Dr. Barry Holmes, Renewable Energy Trade Promoter with the U.K. Department of Trade and Industry, provided an overview of how renewable energy is being integrated into the U.K. power supply network. The United Kingdom has set some fairly aggressive goals for itself, including an obligation on electric utilities to supply 15.4% of power from renewable sources by 2015. The plan has some particularly sharp teeth. Those unable to comply are penalized at a rate equivalent to about 5.0 cents/kWh, and the collected funds are disseminated to those utilities that successfully meet their obligations and so further encourage the development of new renewable projects. According to Holmes, the U.K. expects the renewable energy industry will require $20 billion in investment by 2020 and will create up to 35,000 jobs.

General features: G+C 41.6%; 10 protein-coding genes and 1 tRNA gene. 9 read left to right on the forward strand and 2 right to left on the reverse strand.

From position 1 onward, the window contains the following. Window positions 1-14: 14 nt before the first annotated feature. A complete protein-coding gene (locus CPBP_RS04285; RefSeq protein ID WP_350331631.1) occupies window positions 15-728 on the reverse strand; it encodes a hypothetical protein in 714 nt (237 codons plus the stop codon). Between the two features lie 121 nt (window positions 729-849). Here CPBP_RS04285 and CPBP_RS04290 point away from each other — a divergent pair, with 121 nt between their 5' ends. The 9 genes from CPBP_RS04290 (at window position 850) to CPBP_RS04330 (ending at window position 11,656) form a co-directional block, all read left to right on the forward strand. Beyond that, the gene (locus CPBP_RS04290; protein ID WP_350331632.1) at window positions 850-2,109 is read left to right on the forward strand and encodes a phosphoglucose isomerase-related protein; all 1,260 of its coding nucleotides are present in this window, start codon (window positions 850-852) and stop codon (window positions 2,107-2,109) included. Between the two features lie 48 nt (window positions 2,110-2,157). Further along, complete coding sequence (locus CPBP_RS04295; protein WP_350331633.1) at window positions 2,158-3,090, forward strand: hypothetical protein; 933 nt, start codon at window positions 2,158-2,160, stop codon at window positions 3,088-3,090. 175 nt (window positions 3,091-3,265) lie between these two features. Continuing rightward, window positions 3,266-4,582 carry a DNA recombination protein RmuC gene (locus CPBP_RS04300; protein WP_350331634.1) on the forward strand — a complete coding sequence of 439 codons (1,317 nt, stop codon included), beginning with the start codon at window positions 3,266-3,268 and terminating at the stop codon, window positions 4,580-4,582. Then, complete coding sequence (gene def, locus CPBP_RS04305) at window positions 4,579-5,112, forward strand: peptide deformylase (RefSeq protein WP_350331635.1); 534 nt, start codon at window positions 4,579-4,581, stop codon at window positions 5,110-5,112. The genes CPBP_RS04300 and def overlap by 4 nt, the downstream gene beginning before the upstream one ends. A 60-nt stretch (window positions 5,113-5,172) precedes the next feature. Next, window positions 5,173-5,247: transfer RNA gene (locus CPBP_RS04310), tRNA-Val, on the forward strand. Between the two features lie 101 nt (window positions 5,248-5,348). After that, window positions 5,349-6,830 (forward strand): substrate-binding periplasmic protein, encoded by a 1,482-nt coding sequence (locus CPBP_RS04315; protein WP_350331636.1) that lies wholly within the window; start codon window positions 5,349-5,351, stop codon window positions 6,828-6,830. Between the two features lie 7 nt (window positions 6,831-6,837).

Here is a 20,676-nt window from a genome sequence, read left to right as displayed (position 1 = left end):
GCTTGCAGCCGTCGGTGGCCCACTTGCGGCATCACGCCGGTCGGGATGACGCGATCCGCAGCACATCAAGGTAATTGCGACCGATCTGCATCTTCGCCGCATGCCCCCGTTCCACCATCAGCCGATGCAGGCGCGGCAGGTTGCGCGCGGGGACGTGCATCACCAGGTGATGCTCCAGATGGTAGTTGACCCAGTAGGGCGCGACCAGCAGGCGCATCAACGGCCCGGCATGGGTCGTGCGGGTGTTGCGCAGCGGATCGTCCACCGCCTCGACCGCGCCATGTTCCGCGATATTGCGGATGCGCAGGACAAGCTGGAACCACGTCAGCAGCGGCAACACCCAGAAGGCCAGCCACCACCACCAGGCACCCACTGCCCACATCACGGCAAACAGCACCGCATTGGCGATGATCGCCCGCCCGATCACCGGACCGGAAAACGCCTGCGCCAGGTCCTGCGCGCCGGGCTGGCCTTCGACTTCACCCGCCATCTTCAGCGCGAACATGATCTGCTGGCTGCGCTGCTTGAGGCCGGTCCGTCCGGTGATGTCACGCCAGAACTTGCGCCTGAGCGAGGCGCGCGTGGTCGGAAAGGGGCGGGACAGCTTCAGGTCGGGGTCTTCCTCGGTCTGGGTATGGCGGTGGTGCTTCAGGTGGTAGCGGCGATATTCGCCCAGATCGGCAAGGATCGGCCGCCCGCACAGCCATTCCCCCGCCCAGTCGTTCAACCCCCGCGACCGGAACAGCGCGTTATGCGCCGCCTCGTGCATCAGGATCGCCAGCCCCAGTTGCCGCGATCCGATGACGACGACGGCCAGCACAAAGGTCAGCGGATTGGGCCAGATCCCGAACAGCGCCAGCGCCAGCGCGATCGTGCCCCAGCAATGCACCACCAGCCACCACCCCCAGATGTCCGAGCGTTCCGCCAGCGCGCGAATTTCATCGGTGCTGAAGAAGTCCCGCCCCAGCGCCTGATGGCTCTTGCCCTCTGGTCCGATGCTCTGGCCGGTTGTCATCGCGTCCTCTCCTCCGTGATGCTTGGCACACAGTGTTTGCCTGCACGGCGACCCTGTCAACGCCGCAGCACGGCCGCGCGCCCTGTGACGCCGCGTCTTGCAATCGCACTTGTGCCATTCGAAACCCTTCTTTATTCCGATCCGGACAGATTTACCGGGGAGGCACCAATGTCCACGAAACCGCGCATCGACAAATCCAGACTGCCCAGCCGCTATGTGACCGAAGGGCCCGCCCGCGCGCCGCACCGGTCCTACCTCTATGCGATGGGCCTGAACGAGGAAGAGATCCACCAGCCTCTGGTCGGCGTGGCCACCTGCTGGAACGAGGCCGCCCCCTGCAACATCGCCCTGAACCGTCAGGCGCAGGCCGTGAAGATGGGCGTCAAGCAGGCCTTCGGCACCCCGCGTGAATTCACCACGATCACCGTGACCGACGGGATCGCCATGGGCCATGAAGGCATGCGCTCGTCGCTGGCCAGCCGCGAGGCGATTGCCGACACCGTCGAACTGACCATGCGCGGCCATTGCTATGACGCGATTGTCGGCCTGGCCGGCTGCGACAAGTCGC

Reiterating the commercialization theme on Day 2 of POWER-GEN Renewable Energy, Dr. Robert Shaw, President of Aretê Corp., cautioned the audience that the incumbent asset owners in the energy industry are not going to give up easily. The renewable energy sector cannot rely on a “build it and they will come” mentality. It must compete, which requires renewable energy systems that work, that are competitive with respect to cost and reliability, and that inspire market demand. Such “plug and play” solutions will enable renewable energy to achieve lofty penetration goals, while protecting the planet for coming generations. Shaw proposed “moon shot” goals of 50% renewables by 2050 and 100% renewables by 2100, and urged the audience to act in the interests of “the seventh generation,” those who will inherit the planet in the next century.